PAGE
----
A building which is 100 years old has reportedly come crashing down, leaving two dead and others trapped.
Scene of the incident
Two people were killed and over 40 people were feared trapped after a 100-year-old four-storey building collapsed in south Mumbai’s crowded Dongri neighbourhood around 11:40 am today.
Five have been rescued, according to NDTV.
Three large teams of the National Disaster Response Force (NDRF) are at the site, looking for survivors. The area, full of dilapidated buildings on narrow lanes, was also flooded in heavy rain in the past weeks.
Ten ambulances and fire trucks have arrived and are parked some distance away from the building as the lanes are too narrow for them to enter.
“We heard a loud noise. Everybody shouted, ‘building is falling, building is falling’. I ran. It felt like a big earthquake,” a teenager who saw the building fell told NDTV.
“I saw bodies… There were some seven-eight families in the building,” another eyewitness said.
In visuals of the rescue operation, NDRF personnel in their bright orange safety gear are seen trying to remove concrete blocks as they probe the openings amid the debris for signs of life.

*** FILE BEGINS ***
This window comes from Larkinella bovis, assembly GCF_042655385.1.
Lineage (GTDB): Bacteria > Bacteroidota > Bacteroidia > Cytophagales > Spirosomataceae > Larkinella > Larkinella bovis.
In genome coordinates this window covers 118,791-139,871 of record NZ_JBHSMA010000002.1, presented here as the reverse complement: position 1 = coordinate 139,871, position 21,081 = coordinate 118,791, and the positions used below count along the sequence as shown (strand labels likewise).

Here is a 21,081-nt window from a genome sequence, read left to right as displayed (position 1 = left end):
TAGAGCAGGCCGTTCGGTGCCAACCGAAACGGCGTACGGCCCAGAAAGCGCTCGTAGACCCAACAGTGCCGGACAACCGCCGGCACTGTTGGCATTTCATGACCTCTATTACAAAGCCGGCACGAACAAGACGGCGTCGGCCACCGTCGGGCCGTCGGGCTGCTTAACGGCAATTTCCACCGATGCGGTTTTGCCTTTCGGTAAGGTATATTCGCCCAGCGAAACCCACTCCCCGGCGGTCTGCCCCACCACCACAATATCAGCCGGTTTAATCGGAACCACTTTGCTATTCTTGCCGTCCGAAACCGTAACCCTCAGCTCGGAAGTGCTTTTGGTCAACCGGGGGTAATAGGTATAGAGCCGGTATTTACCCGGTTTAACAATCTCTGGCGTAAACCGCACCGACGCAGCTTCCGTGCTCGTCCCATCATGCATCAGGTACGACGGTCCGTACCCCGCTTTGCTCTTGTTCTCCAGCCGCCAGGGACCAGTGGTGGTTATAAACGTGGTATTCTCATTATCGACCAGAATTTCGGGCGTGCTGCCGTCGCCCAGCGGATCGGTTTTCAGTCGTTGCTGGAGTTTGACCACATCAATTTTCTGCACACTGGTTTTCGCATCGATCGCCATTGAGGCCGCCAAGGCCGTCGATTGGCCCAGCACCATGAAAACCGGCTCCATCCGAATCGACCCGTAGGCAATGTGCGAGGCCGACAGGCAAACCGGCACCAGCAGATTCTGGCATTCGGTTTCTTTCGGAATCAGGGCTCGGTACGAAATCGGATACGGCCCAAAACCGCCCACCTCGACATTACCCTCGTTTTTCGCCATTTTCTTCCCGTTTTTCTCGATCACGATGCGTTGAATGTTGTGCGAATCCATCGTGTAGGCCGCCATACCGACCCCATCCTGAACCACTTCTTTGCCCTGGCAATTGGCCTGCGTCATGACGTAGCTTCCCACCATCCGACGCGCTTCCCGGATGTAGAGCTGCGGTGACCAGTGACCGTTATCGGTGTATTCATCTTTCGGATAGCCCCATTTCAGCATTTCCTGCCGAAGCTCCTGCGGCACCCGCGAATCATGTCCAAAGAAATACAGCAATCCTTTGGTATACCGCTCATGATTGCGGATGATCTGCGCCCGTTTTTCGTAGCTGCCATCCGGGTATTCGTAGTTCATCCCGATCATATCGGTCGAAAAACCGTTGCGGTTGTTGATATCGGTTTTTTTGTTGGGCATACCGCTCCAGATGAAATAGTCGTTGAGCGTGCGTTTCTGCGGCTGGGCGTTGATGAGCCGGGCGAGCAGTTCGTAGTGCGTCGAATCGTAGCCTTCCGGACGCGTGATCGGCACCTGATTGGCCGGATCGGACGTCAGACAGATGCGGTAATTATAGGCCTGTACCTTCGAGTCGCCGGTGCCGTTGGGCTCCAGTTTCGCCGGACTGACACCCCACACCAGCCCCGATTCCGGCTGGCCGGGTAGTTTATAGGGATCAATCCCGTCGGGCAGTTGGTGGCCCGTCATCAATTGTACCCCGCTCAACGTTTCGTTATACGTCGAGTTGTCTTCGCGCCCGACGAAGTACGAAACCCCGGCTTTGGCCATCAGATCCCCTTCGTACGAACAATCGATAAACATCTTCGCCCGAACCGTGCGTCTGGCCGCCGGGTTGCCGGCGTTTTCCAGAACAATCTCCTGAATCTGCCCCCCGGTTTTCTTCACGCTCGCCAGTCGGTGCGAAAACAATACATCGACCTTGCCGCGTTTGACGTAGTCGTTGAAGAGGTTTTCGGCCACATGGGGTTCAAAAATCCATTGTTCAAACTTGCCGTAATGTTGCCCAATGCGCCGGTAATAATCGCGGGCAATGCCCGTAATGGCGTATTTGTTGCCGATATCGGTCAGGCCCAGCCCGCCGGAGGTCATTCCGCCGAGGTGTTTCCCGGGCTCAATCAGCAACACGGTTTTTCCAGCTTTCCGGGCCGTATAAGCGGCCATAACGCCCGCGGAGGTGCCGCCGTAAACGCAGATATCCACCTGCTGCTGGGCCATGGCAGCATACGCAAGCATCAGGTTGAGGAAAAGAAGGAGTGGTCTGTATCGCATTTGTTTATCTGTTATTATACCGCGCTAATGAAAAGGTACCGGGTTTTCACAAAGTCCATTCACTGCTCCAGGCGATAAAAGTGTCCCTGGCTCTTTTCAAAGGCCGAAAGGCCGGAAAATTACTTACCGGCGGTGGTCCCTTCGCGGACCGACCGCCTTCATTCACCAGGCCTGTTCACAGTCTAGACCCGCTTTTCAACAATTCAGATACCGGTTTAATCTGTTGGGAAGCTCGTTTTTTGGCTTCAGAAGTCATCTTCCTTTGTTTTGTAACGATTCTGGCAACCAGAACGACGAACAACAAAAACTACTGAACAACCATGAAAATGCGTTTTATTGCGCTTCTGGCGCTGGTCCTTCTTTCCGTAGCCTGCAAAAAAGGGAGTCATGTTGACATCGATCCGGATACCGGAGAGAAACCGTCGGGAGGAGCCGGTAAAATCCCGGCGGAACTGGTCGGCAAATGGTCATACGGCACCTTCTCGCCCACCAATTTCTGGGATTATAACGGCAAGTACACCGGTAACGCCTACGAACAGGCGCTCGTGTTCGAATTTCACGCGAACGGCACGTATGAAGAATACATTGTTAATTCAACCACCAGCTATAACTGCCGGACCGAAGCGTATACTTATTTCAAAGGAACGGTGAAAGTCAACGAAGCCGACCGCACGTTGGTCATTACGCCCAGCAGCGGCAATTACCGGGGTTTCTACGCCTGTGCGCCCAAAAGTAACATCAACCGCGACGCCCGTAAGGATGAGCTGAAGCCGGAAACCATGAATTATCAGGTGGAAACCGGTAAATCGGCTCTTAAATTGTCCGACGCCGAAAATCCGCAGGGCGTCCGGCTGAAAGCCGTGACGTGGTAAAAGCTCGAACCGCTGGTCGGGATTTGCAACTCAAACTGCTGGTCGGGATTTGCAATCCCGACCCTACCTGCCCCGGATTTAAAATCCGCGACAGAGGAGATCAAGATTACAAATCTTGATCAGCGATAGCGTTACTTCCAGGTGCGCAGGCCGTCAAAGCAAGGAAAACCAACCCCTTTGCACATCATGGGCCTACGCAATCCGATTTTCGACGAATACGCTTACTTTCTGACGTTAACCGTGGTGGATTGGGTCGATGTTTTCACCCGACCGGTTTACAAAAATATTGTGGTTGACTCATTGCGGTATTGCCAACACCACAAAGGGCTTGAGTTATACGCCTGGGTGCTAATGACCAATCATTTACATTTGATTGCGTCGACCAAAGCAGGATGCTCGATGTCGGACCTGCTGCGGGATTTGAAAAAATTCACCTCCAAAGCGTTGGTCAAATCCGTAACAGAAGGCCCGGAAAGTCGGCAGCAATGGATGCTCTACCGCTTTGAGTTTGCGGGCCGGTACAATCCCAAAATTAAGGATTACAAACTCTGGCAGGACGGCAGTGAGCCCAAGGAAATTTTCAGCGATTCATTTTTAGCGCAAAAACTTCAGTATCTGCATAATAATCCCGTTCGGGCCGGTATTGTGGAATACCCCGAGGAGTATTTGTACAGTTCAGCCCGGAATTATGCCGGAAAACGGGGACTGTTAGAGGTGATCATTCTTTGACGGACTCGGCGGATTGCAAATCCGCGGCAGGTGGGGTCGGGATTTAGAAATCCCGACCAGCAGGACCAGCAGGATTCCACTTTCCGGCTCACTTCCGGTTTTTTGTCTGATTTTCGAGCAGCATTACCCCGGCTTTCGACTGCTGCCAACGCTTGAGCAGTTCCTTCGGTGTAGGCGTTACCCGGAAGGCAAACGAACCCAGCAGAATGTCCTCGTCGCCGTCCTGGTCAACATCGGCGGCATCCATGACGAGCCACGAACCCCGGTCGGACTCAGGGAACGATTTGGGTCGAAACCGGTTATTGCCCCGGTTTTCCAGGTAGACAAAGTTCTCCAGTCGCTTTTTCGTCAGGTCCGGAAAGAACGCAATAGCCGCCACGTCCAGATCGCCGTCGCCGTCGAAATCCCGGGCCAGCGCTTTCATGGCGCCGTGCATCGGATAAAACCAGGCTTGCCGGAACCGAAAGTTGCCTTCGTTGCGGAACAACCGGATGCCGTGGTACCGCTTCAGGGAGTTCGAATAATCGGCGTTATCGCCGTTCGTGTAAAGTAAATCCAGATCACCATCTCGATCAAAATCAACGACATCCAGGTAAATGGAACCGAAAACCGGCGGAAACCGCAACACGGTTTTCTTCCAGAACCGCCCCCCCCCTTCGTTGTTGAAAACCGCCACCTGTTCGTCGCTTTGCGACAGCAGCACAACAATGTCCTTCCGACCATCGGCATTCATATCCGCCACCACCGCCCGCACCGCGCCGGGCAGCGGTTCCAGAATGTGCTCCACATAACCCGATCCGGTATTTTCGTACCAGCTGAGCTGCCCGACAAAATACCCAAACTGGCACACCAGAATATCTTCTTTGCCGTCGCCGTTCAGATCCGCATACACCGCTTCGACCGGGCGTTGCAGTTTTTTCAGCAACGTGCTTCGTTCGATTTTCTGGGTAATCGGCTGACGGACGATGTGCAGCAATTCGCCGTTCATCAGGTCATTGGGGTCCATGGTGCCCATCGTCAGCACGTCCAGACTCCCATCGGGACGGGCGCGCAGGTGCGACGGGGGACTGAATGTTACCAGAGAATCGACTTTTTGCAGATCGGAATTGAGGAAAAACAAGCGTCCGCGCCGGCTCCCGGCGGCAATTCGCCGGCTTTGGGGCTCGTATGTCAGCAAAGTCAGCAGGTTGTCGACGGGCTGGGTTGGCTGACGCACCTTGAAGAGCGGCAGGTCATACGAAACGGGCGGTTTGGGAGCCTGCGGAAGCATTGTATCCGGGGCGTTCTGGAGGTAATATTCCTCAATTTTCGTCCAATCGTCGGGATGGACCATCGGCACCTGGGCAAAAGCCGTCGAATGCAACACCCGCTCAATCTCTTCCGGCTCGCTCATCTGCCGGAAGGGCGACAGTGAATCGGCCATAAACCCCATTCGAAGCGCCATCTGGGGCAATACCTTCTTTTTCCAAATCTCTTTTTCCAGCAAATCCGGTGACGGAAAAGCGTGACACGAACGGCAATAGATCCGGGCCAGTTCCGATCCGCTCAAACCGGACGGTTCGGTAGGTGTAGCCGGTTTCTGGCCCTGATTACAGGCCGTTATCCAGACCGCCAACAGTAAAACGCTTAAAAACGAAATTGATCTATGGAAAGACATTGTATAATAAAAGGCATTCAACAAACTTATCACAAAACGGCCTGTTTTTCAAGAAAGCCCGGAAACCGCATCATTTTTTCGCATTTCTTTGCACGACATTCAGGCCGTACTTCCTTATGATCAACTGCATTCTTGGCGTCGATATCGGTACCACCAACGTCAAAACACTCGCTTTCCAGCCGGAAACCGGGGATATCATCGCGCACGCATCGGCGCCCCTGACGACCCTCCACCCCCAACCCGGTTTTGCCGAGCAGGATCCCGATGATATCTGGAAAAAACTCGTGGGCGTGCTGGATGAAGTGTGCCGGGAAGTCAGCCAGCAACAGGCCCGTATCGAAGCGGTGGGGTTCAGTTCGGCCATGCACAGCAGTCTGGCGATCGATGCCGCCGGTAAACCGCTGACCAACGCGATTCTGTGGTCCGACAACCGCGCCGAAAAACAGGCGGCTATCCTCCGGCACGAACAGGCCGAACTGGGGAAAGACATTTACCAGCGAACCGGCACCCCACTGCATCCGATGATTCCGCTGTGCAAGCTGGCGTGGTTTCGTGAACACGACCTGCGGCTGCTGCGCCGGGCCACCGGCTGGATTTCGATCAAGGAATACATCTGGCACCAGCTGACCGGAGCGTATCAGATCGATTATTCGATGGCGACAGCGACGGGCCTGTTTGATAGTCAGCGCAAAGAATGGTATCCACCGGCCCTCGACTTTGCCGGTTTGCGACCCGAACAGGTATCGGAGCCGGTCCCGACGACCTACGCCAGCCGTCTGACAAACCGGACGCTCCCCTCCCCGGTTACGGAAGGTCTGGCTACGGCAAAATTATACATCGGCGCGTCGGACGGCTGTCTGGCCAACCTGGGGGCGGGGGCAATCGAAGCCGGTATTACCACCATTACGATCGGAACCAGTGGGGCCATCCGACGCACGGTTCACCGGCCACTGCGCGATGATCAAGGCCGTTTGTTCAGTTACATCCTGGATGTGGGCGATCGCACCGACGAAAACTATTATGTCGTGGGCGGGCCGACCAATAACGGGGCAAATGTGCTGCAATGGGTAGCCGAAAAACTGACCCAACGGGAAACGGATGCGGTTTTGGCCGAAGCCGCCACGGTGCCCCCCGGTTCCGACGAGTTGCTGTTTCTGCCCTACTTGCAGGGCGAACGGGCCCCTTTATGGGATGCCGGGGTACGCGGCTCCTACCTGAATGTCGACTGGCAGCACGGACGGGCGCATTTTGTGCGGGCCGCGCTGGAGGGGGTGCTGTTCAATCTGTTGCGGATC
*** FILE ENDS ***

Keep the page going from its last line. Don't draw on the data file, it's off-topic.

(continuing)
The authorities said this was a “level 2” incident – while level 1 is the most serious under the system that measures the severity of a building collapse.
Crowds thronged about the narrow lanes – where it would be extremely difficult for heavy machines to reach – and formed a human chain to pass down with their bare hands small debris like wooden blocks and bricks towards the outer area of the neighbourhood.
“The building was 100 years old. We have given permission to redevelop that area… We will know after investigation if the redevelopment initiative was delayed. Right now we are focusing on rescuing trapped people,” Maharashtra Chief Minister Devendra Fadnavis told reporters.
A man who used to live at Dongri alleged the Brihanmumbai Municipal Corporation is slow on allowing people to repair their old homes in the area.
“I applied for permission several times, but the BMC delayed it. All of this (building collapse) wouldn’t have happened if they had allowed us to repair our own building. We don’t want to wait for them. We will use our own funds,” said the man, looking at the rubble that was once a building he recognised well.
Building safety is a major issue in Mumbai, one of the world’s most crowded cities next to Dhaka in Bangladesh, according to the World Economic Forum.